In the early years of my life I recall that my Dad was always booked solid throughout the summer to conduct Gospel Meetings. The majority of them required him to be away from home for the duration of …
In the early years of my life I recall that my Dad was always booked solid throughout the summer to conduct Gospel Meetings. The majority of them required him to be away from home for the duration of the meeting. As did preachers before him, he would board with church members and was sometimes paid for his services with a little cash and farm goods. Often the poor country churches had very little money available to pay the preachers. Many preachers then were more interested in the salvation of souls than a sizable payment for conducting the services. One payoff was that the good cooks of the congregation signed up to feed the preacher, and it was then that the old rooster would meet its fate and end it all in a frying pan. In addition here might be pork or beef from the smoke house where the meat was preserved.
There was always a big kitchen table filled with fresh vegetables and fruit prepared as only a country cook could deliver. A dessert of fresh peach or blackberry cobbler, apple pie or other desserts followed the meat and vegetable feast. For drinks, cold well water, sweet milk or buttermilk, and sometimes tea were offered. Ice was a rare commodity and drinks were rarely served colder than water from the well. Milk was often placed in lidded gallon jugs and placed in bucked and lowered by ropes into the cold water of a dug well. A good revival where there were lots of baptisms was payoff enough as the preacher was there to save souls and not to become prosperous. The Lord would provide!
Many churches provided toilets which were often needed after the long trip by foot, horseback, or wagon, or after a long sermon. They were usually placed behind the church building with the men's on one side and the ladies' on the other. It was not uncommon for there to be a lot of coming and going, especially with the younger crowd, during the services. The toilets were getting a workout although many times it was not as great a case of urgency as the departing person would want you to believe.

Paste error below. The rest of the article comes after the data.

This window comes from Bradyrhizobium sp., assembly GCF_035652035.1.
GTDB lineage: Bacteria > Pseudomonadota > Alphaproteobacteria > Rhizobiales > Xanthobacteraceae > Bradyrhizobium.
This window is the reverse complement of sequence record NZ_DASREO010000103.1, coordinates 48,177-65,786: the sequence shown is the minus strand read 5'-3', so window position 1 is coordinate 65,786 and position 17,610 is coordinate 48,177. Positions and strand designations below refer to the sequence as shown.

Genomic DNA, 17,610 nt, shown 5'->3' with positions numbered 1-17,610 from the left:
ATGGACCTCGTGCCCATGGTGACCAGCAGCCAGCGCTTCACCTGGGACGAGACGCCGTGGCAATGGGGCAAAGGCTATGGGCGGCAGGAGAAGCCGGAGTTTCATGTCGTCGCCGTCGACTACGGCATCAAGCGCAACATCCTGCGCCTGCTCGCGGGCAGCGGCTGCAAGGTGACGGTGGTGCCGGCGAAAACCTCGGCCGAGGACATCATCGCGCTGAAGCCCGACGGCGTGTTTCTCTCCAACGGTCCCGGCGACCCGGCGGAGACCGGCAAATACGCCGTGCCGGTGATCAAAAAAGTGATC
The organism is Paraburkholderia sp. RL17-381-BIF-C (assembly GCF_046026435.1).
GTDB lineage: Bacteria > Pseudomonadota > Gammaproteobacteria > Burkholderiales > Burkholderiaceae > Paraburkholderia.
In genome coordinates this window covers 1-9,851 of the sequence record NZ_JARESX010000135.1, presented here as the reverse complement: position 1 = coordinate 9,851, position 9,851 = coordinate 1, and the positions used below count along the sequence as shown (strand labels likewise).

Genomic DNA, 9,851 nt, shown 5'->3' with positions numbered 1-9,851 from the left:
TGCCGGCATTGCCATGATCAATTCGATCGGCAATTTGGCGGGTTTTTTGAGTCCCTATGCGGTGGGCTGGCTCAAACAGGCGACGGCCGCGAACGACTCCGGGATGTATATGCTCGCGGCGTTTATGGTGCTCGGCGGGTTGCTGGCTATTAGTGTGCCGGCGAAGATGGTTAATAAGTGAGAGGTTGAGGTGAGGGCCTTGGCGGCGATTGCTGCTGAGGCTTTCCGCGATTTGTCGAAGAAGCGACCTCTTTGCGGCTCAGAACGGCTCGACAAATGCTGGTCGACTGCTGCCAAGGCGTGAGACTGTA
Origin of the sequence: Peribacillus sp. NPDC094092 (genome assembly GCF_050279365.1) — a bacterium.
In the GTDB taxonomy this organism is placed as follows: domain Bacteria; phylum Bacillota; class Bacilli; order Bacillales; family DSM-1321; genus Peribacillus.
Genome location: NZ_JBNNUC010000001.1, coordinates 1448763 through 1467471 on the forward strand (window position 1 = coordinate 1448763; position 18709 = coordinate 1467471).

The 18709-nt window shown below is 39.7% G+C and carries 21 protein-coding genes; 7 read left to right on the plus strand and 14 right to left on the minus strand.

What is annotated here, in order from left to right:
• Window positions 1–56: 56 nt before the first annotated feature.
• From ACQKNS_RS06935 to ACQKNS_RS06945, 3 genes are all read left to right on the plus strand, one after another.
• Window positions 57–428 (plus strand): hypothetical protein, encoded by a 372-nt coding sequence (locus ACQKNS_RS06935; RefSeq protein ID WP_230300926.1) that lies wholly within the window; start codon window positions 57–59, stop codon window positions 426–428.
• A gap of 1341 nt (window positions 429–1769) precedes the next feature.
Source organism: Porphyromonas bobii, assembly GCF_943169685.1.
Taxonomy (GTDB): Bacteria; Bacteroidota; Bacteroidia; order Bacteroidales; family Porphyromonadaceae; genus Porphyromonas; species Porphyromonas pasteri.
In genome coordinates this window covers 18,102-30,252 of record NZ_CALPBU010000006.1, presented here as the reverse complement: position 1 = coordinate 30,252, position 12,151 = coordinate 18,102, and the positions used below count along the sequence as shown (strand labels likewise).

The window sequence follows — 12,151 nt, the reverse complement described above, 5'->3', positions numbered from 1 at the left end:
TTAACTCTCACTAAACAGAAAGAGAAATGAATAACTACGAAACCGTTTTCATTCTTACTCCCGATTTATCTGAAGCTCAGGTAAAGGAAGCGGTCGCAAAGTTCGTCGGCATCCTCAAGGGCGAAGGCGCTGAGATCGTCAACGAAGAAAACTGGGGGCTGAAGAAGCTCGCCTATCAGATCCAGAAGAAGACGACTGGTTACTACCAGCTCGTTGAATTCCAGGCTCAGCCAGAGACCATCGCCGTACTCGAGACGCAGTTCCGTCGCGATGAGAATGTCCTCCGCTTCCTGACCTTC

Small stands (shelves) were placed on the walls of the church buildings where kerosene lamps would be placed for lighting. After a period of time, the ceilings above the lamps would be blackened by smoke. In the wintertime there were those who had the assignment to arrive at the church building early enough to build a fire 1n the potbellied stove which was normally located in the front middle of the building with a stovepipe extending through the ceiling and roof. There usually a coal pile conveniently located outside. A coal scuttle and poker were usual1y stored in a comer along with the straw broom, various printed items, many times in disarray, and a box of dust rags tom from an old sheet.
Many of the country churches had cemeteries where families buried their dead. A chosen Sunday during the year was assigned to have a homecoming.and decoration. This would provide the occasion for the social event of the year. Relatives would gather for a dinner on the grounds and an afternoon singing. A long outdoor wooden table, under a shed, was usually constructed to hold the mounds of covered dishes which cooks would present as their offering to the occasion. There was always more than enough to feed all comers. Cooks always took pride in the compliments received regarding their cooking skills. Aunts, Uncles, cousins, and other friends and relatives would utilize this time to get to know one another better and to catch up on the happenings since their last meeting. While the adults would stand around and reminisce, the youngsters would be involved in playful activities. For Sunday services the building would be packed as was the afternoon singing. It was commonplace for all extra available chairs to be set out in advance in anticipation of the crowd that would attend.
The best singers from miles around would never miss a good singing. There would be a person in charge who on which they would write the names of the ones normally had someone stand at the door with single slips of paper or small index cards who would record the names of those who expressed an interest in leading a song. Calling off the names on the cards 1n the order that they were received often required more time that the scheduled time for dismissal, but most song leaders would be allowed to have their tum directing their chosen songs. Many churches acquired enough song books in order that there be enough for all, but many times some were required to be shared. The singings were always joyous events.